As for terrorism and its impact on the evolving European Union, it seems unlikely that appeasement strategies will work indefinitely. Perhaps Europeans are right in suggesting that 9/11 and the Madrid bombings were the result of inept American policy in the Middle East, and that a Europe increasingly distancing itself from the United States will be able to maintain its distance from Islamist wrath. On the other hand, if 9/11, Madrid and the bombings in Istanbul in 2003 represent, form the Islamist point of view, moments in a larger struggle against the West and is culture—a struggle that has gone on for centuries and in which there are Islamic defeats to be avenged (as in Spain in 1492, Lepanto in 1571, and Vienna in 1683)—it is not easy to see how Europe can, in effect, drop out of twenty-first century history and pursue Robert Kagan’s Kantian paradise of perpetual peace on its own (143).
It is difficult to see the Iraq War as being in the continuum of the great struggle between Christianity and Islam—certainly, Professor Kagan would not want to return to the Spain of 1492. Rather, Weigel sees the conflict not between the Christendom of Isabella la Catholica or the Habsburgs and the diabolical religion of Muhammed, but of “the West”—whether it is secular or Christian or somewhere in between—and reactionary, undemocratic Islam. Weigel’s concern, therefore, is not the conversion of the world, but rather “promoting” and “defending” “democratic values” or “the democratic project”, which is an “urgent question” for both Europeans and Americans (177).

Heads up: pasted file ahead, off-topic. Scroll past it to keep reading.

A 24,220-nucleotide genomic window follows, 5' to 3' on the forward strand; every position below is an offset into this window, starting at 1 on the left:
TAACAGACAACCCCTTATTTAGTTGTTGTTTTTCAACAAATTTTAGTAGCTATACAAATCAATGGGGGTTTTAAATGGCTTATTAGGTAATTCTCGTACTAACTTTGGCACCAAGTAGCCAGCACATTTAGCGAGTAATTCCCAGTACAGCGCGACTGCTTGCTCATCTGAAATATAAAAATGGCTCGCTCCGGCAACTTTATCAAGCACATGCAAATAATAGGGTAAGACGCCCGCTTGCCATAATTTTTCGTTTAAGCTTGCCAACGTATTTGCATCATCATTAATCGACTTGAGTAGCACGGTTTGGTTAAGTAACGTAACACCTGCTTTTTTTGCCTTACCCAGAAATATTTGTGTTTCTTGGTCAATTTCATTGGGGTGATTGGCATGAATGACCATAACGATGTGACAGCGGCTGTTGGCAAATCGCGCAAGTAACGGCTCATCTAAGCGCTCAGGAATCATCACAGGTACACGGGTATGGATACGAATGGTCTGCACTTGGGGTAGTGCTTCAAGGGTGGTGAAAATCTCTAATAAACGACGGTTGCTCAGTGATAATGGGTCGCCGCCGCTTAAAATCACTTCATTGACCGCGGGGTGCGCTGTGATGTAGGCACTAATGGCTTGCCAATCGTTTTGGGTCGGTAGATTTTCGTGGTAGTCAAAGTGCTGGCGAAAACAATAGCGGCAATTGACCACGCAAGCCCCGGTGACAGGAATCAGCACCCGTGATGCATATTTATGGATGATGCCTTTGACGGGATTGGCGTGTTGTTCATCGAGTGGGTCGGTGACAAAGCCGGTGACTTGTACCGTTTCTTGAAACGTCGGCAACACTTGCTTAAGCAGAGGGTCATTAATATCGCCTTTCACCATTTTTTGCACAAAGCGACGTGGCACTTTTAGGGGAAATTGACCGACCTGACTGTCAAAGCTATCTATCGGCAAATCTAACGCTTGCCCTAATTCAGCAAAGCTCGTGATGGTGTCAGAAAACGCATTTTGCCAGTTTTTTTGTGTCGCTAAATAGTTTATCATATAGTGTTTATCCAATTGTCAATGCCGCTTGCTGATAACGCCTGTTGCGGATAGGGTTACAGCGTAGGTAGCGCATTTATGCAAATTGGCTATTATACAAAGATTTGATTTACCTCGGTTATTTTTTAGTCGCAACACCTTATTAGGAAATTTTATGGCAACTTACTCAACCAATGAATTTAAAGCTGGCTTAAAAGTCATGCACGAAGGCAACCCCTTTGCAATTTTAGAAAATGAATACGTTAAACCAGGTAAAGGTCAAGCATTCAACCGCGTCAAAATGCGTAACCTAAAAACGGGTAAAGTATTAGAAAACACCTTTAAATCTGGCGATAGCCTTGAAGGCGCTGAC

To support Weigel’s thesis that the true meaning of Christianity was not unveiled until The Declaration of Independence, in The Cube and the Cathedral, we are treated to the Catholic neocon version of history in which Christian antiquity and the Catholic Middle Ages were mired in reactionary thinking and needed to be improved and enlightened by 18th century American and British thinkers. Weigel writes, “It took a long time for the people who built the cathedral to articulate, from within their own religious convictions, a persuasive, compelling case for democracy. But they have done that” (176). Weigel blames not liberalism, but the Catholic Church’s conservativism for Europe’s descendent into atheism in the 20th century:
“Why European Christianity was particularly vulnerable to the siren song of atheistic humanism raises another, deeper set of questions that are beyond our scope here and that deserve extensive and serious study. Answers to those questions will certainly require carefully probing the Catholic Church’s identification with the political forces most resistant to the democratic project in late-eighteen- and nineteenth-century Europe, as well as a more thorough understanding of what democracy meant to those forces that identified the free society with the ‘laisicism’ (laïcité) that was the precursor to ‘exclusive humanism’” (52).
Weigel later turns to the burning of heretics and the Spanish Inquisition as examples of the old reactionary Church: “That the Church did not always behave according to these convictions is obvious from history, especially European history, Church-sanctioned state persecution of heretics, or the coerced conversion of Spanish Jews…are facts of history—even if the black legend that surrounds these and similar events in the European settlement of the Americas is frequently exaggerated” (113). Thus, if the Church were to adopt her traditional, conservative position, we would have public burning of heretics and Jews, but, not to worry, things have changed.